Letter: Romanticism should not be sneered at

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Sir: What Dominic Kirkham and other supporters of the 'romanticism is fascism' theory (Letters, 1 October) fail to grasp is the sheer variety of political theories that were spawned by the Romantic movement. If it is true that the Nazis hijacked part of it for their own warped purposes, it is equally true that opposing revolutionary movements exploited it, too. The poet and academic David Wright has described the Communist Manifesto of 1848 as 'that essentially Romantic document' and nobody who has sung the 'Red Flag' or the 'Internationale' can seriously doubt it.

This is hardly surprising considering the fact that Romanticism developed from the idealism and bloodshed of the French Revolution and created, throughout the 19th and early 20th centuries, all of the movements for social reform and equality that we know today. Even the revolutionary zeal of our Green movement was foreshadowed by European Romantics such as Heine, Stendhal and Leopardi, who saw the threat of authoritarian societies arising from the industrial revolution. Adolescents today still read the verse of the English Romantic poets Blake and Shelley for their radical humanism.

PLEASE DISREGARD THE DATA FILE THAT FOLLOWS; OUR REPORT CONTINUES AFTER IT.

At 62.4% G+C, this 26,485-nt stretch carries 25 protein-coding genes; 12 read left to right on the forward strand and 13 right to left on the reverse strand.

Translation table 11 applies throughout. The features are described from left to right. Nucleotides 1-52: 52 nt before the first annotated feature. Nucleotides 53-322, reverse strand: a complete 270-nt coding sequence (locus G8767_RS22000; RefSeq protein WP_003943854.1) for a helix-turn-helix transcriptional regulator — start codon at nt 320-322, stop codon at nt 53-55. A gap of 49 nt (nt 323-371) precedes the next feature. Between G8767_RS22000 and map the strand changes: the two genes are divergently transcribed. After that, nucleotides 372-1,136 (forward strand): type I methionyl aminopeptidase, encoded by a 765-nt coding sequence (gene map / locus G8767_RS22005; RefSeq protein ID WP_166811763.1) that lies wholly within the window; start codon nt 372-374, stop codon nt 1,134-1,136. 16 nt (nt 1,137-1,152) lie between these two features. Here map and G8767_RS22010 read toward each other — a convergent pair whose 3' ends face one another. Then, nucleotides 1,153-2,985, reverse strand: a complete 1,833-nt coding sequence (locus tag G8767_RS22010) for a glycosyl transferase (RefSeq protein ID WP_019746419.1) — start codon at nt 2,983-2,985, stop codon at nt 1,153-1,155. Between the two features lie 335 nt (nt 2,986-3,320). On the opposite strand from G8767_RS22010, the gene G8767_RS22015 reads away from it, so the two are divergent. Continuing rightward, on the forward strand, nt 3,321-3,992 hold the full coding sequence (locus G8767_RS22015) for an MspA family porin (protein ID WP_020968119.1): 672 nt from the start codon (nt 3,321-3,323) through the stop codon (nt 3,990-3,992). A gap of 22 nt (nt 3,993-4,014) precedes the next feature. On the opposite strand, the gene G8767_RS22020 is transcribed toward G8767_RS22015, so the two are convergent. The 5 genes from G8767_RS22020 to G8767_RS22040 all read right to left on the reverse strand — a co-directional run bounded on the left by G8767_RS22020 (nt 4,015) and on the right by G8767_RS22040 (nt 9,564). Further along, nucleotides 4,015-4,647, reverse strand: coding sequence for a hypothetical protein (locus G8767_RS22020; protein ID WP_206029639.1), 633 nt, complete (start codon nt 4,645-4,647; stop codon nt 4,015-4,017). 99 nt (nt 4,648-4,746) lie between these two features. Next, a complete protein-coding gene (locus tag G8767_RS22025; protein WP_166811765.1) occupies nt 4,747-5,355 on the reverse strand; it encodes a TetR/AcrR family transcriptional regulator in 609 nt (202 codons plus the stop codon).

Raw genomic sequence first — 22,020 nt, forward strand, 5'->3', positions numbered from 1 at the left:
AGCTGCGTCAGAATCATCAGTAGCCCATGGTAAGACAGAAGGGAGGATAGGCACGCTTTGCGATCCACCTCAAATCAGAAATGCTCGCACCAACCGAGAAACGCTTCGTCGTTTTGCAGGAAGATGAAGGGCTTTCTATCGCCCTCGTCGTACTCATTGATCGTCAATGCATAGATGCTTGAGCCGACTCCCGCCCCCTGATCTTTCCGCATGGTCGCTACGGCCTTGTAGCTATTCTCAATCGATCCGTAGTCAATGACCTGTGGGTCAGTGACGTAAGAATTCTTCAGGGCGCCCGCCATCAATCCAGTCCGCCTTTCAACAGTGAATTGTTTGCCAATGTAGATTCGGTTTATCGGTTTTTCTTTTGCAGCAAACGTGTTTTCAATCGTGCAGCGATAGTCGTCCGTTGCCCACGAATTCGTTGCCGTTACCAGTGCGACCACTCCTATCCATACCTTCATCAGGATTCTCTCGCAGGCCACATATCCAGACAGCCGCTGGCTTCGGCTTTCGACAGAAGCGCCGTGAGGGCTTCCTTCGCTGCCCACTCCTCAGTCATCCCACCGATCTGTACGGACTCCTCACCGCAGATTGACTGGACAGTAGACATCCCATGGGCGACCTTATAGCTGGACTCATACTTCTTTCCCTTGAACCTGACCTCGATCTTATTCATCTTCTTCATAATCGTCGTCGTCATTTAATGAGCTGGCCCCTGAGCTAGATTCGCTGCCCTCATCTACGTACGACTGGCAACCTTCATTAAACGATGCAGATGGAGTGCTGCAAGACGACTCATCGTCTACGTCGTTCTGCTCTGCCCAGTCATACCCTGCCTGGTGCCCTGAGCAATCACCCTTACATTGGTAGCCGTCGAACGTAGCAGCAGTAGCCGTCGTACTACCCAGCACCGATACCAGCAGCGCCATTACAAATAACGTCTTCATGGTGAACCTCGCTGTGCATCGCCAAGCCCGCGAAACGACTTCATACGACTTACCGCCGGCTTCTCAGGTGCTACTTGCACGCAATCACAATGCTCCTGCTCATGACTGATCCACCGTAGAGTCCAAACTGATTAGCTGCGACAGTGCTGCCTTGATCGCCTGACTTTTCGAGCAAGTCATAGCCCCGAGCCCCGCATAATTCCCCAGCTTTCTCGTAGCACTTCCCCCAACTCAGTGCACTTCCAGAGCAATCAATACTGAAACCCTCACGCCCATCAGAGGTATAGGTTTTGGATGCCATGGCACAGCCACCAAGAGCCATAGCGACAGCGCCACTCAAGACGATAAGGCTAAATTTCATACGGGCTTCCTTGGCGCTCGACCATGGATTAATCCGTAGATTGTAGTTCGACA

Father Kirkham may also be interested in the theory of Professor Chris Baldick, who, in his introduction to the Oxford Book of Gothic Tales, considers the 'homeopathic' function of Romantic/Gothic fiction. Gothic writers, he believes, 'borrowed the fables and nightmares of a past age in order to repudiate their authority'.

These nightmares included (in the eyes of the 'rational' Protestant readers of the time) the worst excesses of Roman Catholic history with its 'scheming Franciscan poisoners, depraved abesses, fearsome Inquisitors and diabolical murderers from every monastic order'. In other words, there is a part of every human psyche that enjoys a healthy shudder at whatever it fears the most.

Yours faithfully,

H. D. SPELLMAN

London, N19

1 October

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